Data from many countries indicate that older adults (aged 50 and over) are at highest risk for shingles as more than 90% of older adults have been infected with wild type VZV3. A person’s risk for shingles increases sharply after 50 years of age3. Risk of complications, including PHN and hospitalisation, also increase with age3. The individual lifetime risk of developing shingles is approximately one in three for people in the USA; however, for individuals aged 85 and over, this risk increases to one in two people3,4.
- Cunningham et al., N Engl J Med 2016; 375: 1019-32. Efficacy of the herpes zoster subunit vaccine in adults 70 years of age or older.
- Lal et al., N Engl J Med 2015; 372:2087-2096 Efficacy of an Adjuvanted Herpes Zoster Subunit Vaccine in Older Adults
- Shingles (Herpes Zoster) Clinical Overview. US Centers for Disease Control and Prevention. Accessed at: http://www.cdc.gov/shingles/hcp/clinical-overview.html on 6 Sept 2016.
- Cohen et al., N Engl J Med 2013;369:255-63 Clinical practice: Herpes zoster.
- The GSK proprietary AS01 adjuvant system contains QS-21 Stimulon® adjuvant licensed from Antigenics Inc, a wholly owned subsidiary of Agenus Inc. (NASDAQ: AGEN), MPL and liposomes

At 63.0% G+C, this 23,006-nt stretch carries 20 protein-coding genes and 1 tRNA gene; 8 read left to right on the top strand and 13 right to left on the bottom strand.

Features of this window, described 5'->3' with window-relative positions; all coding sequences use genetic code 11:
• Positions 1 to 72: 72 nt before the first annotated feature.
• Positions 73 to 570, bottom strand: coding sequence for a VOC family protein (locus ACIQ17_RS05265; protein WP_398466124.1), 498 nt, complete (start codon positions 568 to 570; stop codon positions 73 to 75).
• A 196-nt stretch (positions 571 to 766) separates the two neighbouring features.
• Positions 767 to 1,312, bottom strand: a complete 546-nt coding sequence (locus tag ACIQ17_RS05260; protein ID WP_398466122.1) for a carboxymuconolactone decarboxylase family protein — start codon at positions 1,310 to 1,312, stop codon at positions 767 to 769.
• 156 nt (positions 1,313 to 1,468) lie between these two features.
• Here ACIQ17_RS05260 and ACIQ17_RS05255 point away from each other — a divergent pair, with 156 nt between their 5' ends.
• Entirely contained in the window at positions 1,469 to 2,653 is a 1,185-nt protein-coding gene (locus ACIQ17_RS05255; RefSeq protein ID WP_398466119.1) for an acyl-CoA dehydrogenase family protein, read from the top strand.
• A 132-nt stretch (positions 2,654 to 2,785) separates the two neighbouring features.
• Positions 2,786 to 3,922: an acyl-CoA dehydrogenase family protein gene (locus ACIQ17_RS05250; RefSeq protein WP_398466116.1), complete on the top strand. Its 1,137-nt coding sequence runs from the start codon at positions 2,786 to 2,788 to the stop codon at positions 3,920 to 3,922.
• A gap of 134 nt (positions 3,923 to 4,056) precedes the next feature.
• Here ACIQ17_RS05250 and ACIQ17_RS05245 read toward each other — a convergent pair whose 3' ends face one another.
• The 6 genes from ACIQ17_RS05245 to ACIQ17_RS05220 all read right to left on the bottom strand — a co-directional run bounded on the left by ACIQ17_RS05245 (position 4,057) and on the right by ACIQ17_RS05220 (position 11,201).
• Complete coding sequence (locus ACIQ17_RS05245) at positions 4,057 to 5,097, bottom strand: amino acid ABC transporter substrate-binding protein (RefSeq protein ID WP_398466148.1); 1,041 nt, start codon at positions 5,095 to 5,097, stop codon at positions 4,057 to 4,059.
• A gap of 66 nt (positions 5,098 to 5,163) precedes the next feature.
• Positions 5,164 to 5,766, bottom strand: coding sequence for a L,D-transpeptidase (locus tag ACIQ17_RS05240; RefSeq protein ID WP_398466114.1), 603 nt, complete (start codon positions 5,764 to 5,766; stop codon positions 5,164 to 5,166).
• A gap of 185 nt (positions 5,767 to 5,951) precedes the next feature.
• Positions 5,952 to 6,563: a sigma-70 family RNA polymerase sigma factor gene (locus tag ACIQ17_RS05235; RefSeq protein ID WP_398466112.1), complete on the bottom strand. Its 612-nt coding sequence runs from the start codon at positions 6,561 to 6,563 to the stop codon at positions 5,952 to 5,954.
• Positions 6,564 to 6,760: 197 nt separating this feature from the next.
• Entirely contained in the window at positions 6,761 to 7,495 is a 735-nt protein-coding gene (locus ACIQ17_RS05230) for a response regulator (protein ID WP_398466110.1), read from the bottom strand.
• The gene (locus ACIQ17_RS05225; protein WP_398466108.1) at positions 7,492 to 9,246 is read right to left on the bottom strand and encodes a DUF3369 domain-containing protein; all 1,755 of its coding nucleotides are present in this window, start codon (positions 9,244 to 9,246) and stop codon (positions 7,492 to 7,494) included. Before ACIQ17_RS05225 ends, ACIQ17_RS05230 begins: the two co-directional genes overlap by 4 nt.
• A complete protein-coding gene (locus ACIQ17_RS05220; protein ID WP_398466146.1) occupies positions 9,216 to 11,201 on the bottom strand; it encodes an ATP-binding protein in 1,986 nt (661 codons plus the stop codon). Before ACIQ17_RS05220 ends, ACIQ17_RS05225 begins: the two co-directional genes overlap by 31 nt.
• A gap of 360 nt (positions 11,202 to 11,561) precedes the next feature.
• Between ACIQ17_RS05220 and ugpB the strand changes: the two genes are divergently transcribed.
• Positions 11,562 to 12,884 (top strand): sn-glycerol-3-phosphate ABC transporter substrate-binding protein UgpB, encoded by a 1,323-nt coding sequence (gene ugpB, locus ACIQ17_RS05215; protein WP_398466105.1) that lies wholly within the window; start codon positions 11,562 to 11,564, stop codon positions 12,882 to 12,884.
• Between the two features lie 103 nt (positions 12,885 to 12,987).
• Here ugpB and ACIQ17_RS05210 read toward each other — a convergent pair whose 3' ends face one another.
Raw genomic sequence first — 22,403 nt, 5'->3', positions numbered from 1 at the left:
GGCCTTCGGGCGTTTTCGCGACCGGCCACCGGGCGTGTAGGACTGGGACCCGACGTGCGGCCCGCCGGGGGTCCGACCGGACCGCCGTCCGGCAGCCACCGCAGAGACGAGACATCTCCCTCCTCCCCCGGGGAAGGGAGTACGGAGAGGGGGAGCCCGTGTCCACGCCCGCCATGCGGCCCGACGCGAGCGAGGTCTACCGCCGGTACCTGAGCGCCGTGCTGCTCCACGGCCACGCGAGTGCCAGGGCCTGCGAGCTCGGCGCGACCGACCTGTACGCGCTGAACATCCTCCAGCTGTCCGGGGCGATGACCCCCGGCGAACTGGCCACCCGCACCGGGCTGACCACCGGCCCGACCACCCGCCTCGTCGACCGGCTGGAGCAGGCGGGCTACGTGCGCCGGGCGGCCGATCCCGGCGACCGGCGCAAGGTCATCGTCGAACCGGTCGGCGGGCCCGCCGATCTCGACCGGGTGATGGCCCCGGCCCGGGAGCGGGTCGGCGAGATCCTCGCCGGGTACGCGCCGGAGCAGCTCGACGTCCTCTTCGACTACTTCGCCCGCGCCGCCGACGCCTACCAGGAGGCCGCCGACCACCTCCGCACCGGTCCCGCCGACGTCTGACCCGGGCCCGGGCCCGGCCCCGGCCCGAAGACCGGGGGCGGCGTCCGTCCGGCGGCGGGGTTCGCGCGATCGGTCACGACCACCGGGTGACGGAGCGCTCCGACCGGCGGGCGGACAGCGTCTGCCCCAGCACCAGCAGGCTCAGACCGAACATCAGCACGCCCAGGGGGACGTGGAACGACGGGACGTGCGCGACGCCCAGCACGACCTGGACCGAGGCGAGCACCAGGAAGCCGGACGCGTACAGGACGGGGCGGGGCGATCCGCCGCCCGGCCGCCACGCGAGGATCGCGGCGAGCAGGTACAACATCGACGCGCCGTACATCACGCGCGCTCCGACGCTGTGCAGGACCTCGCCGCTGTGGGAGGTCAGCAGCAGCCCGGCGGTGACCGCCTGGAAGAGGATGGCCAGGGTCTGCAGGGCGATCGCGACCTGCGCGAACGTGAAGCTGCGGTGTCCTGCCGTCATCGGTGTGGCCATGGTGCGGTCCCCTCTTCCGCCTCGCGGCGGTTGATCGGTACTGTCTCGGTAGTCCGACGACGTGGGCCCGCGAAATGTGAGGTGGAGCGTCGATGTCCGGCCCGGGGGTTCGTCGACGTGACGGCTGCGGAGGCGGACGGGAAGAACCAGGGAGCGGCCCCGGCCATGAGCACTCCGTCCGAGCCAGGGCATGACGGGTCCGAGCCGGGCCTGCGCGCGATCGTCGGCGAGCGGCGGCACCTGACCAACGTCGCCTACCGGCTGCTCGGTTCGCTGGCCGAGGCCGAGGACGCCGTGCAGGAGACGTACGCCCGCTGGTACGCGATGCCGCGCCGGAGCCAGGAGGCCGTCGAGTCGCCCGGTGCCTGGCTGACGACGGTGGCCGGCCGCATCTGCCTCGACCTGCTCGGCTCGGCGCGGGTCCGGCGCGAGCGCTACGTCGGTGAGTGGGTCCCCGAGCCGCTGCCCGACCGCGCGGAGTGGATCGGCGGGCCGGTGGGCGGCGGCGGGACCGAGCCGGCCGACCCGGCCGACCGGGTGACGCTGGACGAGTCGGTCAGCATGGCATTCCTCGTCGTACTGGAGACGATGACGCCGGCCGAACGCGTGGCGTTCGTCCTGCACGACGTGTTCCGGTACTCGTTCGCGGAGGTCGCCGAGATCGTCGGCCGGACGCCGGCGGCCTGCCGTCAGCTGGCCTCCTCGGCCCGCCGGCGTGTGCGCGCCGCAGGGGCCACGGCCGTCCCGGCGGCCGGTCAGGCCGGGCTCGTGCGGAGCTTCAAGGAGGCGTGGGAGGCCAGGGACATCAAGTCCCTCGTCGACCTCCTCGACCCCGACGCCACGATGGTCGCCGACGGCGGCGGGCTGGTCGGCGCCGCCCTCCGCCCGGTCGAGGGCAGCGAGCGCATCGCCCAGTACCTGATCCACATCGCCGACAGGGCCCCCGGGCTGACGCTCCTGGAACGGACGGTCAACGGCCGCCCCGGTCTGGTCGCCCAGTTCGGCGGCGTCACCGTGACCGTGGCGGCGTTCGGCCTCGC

GSK – one of the world’s leading research-based pharmaceutical and healthcare companies – is committed to improving the quality of human life by enabling people to do more, feel better and live longer. For further information please visit www.gsk.com.
Cautionary statement regarding forward-looking statements
GSK cautions investors that any forward-looking statements or projections made by GSK, including those made in this announcement, are subject to risks and uncertainties that may cause actual results to differ materially from those projected. Such factors include, but are not limited to, those described under Item 3.D 'Risk factors' in the company's Annual Report on Form 20-F for 2015.
Posted: September 2016